I also found that the Ecoquiet's drop back to 30W very quickly, much quicker than the normal ones drop back to 90W.
Another point to note is that projectors on "blank" still draw as much power as one which is actively projecting.
Printers are the real killer - our colour lasers idle at anywhere from 39-170W, even "energy saver mode" still draws 22W; they peak at over 1kW when printing. Even our little baby inkjets want 9W just to be turned on.
Your equipment will, of course, be different, as different models have different efficiency, but this is what I found here. I did note that our TFTs typically pull less power than the manufacturer's spec says they do, so it would be worth testing them yourself.
Thanks to enjay from:
sidewinder (5th March 2008)
5th March 2008, 01:03 PM #5
I have been going beserk over our electricity bill at home and been testing everything to see what was using up all the power. I tested my Dell 21" Inch Trinitron monitor last night and found that in a 24 hour period were it was just plugged in and not even turned on it managed to use nearly a quarter of a KWH unit!
5th March 2008, 01:11 PM #6
As I alluded to in my earlier post, as well as looking at energy efficient hardware and turning things off when not in use, also consider the power management of your existing equipment. I've set our PCs to turn the monitors and hard disks off after a few minutes of inactivity which saves us something like £3/computer/year, and the energy saving modes on laser printers can have dramatic savings too.
The biggest single difference which we can all make is probably in turning classroom lights off when rooms are empty.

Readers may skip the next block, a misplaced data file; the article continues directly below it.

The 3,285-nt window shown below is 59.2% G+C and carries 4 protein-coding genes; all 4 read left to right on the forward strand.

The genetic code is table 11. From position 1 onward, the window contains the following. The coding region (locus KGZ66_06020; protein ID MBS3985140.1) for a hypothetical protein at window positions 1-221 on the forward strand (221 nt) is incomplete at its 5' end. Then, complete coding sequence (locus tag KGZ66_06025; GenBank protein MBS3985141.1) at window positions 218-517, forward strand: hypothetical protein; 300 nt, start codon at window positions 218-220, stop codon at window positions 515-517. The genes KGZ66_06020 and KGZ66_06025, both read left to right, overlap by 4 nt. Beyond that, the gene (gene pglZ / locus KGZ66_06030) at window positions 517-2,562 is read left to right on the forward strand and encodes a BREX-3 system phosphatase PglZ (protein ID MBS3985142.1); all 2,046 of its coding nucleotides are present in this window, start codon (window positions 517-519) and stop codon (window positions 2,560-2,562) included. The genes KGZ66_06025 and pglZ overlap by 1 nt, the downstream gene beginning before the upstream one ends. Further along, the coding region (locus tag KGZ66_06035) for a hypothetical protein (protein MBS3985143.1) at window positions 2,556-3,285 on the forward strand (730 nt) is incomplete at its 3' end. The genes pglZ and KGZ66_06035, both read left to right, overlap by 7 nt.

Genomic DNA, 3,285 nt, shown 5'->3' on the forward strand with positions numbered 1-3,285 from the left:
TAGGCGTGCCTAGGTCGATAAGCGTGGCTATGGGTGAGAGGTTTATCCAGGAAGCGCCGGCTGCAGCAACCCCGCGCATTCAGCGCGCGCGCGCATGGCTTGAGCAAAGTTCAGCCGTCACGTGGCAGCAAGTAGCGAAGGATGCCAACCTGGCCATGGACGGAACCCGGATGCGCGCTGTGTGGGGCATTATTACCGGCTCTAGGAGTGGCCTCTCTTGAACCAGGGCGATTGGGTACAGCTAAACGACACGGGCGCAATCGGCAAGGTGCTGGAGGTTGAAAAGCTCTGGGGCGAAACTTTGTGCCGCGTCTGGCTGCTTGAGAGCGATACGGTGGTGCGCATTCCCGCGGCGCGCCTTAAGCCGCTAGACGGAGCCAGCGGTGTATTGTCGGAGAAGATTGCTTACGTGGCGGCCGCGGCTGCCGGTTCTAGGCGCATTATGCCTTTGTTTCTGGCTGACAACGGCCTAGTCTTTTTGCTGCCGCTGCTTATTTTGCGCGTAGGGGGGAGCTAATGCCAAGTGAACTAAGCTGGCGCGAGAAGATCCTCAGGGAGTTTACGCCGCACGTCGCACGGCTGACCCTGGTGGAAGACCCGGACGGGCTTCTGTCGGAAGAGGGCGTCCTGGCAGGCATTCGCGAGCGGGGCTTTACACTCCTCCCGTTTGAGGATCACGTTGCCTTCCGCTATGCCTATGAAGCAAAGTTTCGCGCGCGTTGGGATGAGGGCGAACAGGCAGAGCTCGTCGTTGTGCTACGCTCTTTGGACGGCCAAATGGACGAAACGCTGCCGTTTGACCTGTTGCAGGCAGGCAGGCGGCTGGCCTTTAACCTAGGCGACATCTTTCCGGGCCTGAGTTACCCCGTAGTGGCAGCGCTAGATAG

It is also worth noting that the power button on the front of some TFT monitors doesn't make any difference - if the power cable includes a transformer, this will draw a 1-3W regardless of the state of the power button on the monitor itself.
If you haven't already done so, buy yourself an energy meter (£15?) and get testing - you might be surprised just how much energy something is using while "off" (as ChrisH mentions above).
5th March 2008, 01:12 PM #7
Nick out of interest how did you test the wattage of your various equipment? I would like to do this.
5th March 2008, 01:29 PM #8
Originally Posted by Butuz
I'm sure you can get them cheaper than that though...
5th March 2008, 02:13 PM #9
Wow, I didnt realise lasers used so much power, I knew it was more but not that much!
And I also assumed that in energy saving mode they dropped down to a few W
5th March 2008, 06:08 PM #10
Got my meter for £23 delivered..I did an eval of everything in the flat. The PC hibernates after 10 minutes, on an intelliplug. The corner stack (TV/Wii/DVD/Freeview) runs off a multiway that gets turned off when not in use.
I've even got my router on one of those cheapie segmented timeswitches so that it's off when we're not there.
5th March 2008, 06:19 PM #11
You might want to comment on how "greenly" you disposed of the old monitors.
5th March 2008, 10:25 PM #12
I can agree with Chris, my old Dell Trinitron monitor guzzled electricity, my new Sony TFTs, despite having a pair of them are much better and friendly to the environment.
9th September 2010, 02:42 PM #13
Is this something you are still interested in as I would like to have a chat with you about it and have a read of your article if it finished already.